Your Morning Cup Of Coffee & Its Worldwide History.

Oh sweet morning elixir. How you awaken me, enliven me, and most of all spin my brain into its maximum ability. Be you straight, with milk, sugar, or that seasonal pumpkin mix. You of all my morning rituals are my favorite. But, from where do you hale and from what brain did you come to be called ‘COFFEE’? Such an appropriate moniker for something that surely must have been a gift from the ‘GODS’. Have you ever wondered the origins of your favorite morning brew? And, the brethren names in which it goes by all around this spinning blue rock we call earth? I can’t imagine the first person to brew a cup of coffee–this SUCKS, or maybe–HOLY S!@# this is going to change humanity.

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coffee (n.)
“drink made from the ground and roasted seeds of a tree originally native to Arabia and Abyssinia,” c. 1600, from Dutch koffie, from Turkish kahveh, from Arabic qahwah “coffee,” which Arab etymologists connected with a word meaning “wine,” but it is perhaps rather from the Kaffa region of Ethiopia, a home of the plant (coffee in Kaffa is called būno, which itself was borrowed into Arabic as bunn “raw coffee”).
The early forms of the word in English indicate a derivation from Arabic or Turkish: chaoua (1598), cahve, kahui, etc. French café, German Kaffe are via Italian caffè.
The first coffee-house in Mecca dates to the 1510s; the beverage was in Turkey by the 1530s. It appeared in Europe c. 1515-1519 and was introduced to England by 1650. By 1675 the country had more than 3,000 coffee houses and coffee had replaced beer as a breakfast drink, but its use there declined 18c. with the introduction of cheaper tea. In the American colonies, however, the tax on tea kept coffee popular.

 
Meaning “a light meal at which coffee is served” is from 1774. As a shade or color resembling coffee, 1815. Coffee-bean is from 1680s. Coffee-mill is from 1690s; coffee-spoon is from 1703; coffee-pot is from 1705; coffee-cup is from 1762. Coffee-shop is from 1838. Coffee-cake is from 1850 as “cake in which coffee is an ingredient.” Coffee break attested from 1952, at first often in glossy magazine advertisements by the Pan-American Coffee Bureau.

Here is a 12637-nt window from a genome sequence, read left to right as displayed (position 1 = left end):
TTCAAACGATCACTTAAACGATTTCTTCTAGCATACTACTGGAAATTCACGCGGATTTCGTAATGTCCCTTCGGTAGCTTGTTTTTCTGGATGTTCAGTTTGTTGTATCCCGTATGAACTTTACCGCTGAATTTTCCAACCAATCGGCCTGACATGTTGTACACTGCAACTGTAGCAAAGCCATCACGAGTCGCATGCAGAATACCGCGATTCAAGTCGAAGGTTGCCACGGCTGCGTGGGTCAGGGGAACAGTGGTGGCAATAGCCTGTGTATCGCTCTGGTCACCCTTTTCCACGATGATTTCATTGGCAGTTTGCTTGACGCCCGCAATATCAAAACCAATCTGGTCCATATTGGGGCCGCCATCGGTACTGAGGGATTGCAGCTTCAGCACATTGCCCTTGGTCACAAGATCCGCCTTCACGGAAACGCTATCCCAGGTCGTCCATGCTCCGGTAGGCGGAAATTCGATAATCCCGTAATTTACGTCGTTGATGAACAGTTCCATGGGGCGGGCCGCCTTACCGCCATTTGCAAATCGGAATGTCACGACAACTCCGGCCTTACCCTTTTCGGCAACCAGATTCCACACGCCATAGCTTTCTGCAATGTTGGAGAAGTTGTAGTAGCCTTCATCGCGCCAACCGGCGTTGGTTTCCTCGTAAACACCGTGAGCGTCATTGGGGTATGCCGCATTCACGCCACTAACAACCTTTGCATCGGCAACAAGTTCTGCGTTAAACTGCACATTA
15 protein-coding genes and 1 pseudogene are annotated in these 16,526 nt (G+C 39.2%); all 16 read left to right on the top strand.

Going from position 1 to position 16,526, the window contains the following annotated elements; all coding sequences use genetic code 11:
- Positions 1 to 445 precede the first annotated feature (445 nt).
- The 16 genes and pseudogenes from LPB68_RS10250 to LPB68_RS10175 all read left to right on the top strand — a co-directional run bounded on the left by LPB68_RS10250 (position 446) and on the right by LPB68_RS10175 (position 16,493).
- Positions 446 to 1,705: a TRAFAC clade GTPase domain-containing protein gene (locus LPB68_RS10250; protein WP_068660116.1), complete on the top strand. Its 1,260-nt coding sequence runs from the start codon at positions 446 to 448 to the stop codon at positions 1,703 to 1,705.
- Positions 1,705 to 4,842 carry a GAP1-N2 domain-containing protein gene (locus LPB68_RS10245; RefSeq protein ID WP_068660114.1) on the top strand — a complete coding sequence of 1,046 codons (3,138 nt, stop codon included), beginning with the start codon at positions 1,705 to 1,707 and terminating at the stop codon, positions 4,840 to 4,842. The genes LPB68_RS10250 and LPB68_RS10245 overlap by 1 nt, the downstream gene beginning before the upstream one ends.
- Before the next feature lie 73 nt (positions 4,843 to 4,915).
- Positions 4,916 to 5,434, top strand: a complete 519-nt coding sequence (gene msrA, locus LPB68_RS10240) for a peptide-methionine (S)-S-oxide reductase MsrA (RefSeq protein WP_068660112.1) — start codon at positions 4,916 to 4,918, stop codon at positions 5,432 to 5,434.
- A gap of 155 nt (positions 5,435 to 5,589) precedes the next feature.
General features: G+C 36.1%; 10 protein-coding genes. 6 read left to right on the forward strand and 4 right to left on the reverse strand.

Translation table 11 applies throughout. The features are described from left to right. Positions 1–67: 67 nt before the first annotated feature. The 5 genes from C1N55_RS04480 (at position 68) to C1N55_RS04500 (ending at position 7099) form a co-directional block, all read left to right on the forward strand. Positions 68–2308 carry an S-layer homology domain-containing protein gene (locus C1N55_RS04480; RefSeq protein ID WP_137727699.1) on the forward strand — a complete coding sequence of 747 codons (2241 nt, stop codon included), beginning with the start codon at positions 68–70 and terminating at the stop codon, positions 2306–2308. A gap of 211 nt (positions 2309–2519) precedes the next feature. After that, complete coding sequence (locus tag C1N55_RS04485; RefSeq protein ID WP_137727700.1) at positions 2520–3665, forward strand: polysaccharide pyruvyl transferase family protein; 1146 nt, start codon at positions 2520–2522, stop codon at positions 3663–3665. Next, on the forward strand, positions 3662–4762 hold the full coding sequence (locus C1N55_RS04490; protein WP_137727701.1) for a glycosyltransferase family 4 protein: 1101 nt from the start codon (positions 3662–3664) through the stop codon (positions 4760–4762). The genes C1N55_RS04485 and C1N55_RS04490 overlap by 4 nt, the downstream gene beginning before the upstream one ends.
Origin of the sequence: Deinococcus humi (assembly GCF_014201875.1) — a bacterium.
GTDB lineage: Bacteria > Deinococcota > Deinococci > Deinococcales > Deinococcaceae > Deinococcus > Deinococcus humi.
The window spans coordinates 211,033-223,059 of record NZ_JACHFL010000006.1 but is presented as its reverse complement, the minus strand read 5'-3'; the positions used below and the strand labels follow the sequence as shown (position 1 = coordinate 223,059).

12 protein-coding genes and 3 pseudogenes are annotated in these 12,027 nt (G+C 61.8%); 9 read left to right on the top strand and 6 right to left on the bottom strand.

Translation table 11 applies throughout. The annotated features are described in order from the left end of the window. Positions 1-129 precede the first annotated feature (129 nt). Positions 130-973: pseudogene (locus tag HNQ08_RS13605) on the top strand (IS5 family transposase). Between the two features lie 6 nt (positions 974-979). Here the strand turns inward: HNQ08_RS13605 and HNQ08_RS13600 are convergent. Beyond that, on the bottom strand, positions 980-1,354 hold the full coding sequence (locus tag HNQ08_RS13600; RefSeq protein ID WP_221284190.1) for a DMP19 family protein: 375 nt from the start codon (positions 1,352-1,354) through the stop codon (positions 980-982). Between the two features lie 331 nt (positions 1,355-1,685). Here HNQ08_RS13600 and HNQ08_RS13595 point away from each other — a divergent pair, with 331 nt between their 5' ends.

Did you drink a cup of coffee on company time this morning? Chances are that you did–for the midmorning coffee break is rapidly becoming a standard fixture in American offices and factories. [“The Kiplinger Magazine,” March 1952]

Confusion over the etymology of the word “Coffee”

 
Peter Baskerville Introduction – Origin of the word coffee (Coffee Etymology)
The coffee plant (Coffea arabica) is native to Ethiopia (previously Abyssinia) and was first written about by the Persian physician Rhazes. The coffee plants were first cultivated in Yemen (previously Arabia Felix) and it was first drunk extensively by the Muslim dervishes in Arden and Turkey was the first country to roast the green coffee beans. So is it any wonder then, that the origin of the word coffee would have its roots in the Arabic language.

 
‘Qahwah’ is the Arabic term for the coffee drink, and while scholars disagree on the exact link that led to the English word “coffee”, there is no doubt that it was an Arabic word with some connection to ‘Qahwah’. It is generally agreed that the term coffee found its way into European languages in about the 1600′s, most probably from the Italian term “caffe” which was derived from the Turkish pronunciation “kahveh” of the Arabic word ‘Qahwah’ as shown below.